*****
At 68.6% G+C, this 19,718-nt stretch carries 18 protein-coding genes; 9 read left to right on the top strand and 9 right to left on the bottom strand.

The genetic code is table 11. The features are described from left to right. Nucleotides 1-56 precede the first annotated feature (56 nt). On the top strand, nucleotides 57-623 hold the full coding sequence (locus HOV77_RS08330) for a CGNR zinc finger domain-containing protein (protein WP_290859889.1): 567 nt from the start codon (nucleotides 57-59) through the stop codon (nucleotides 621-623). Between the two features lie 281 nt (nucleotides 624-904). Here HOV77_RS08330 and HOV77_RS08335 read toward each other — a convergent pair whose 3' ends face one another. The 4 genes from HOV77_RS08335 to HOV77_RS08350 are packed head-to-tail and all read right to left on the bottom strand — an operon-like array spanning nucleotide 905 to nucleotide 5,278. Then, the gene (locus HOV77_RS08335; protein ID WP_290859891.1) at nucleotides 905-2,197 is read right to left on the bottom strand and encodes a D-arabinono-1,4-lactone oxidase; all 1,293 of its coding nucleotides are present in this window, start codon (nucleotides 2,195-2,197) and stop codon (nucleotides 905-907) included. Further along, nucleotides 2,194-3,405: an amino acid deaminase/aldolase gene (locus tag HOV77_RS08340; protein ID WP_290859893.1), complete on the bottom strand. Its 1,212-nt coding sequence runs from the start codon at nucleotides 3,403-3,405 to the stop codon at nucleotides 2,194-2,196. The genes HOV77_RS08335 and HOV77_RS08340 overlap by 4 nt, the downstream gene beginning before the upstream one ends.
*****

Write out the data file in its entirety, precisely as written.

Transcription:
At 68.6% G+C, this 19,718-nt stretch carries 18 protein-coding genes; 9 read left to right on the top strand and 9 right to left on the bottom strand.

The genetic code is table 11. The features are described from left to right. Nucleotides 1-56 precede the first annotated feature (56 nt). On the top strand, nucleotides 57-623 hold the full coding sequence (locus HOV77_RS08330) for a CGNR zinc finger domain-containing protein (protein WP_290859889.1): 567 nt from the start codon (nucleotides 57-59) through the stop codon (nucleotides 621-623). Between the two features lie 281 nt (nucleotides 624-904). Here HOV77_RS08330 and HOV77_RS08335 read toward each other — a convergent pair whose 3' ends face one another. The 4 genes from HOV77_RS08335 to HOV77_RS08350 are packed head-to-tail and all read right to left on the bottom strand — an operon-like array spanning nucleotide 905 to nucleotide 5,278. Then, the gene (locus HOV77_RS08335; protein ID WP_290859891.1) at nucleotides 905-2,197 is read right to left on the bottom strand and encodes a D-arabinono-1,4-lactone oxidase; all 1,293 of its coding nucleotides are present in this window, start codon (nucleotides 2,195-2,197) and stop codon (nucleotides 905-907) included. Further along, nucleotides 2,194-3,405: an amino acid deaminase/aldolase gene (locus tag HOV77_RS08340; protein ID WP_290859893.1), complete on the bottom strand. Its 1,212-nt coding sequence runs from the start codon at nucleotides 3,403-3,405 to the stop codon at nucleotides 2,194-2,196. The genes HOV77_RS08335 and HOV77_RS08340 overlap by 4 nt, the downstream gene beginning before the upstream one ends.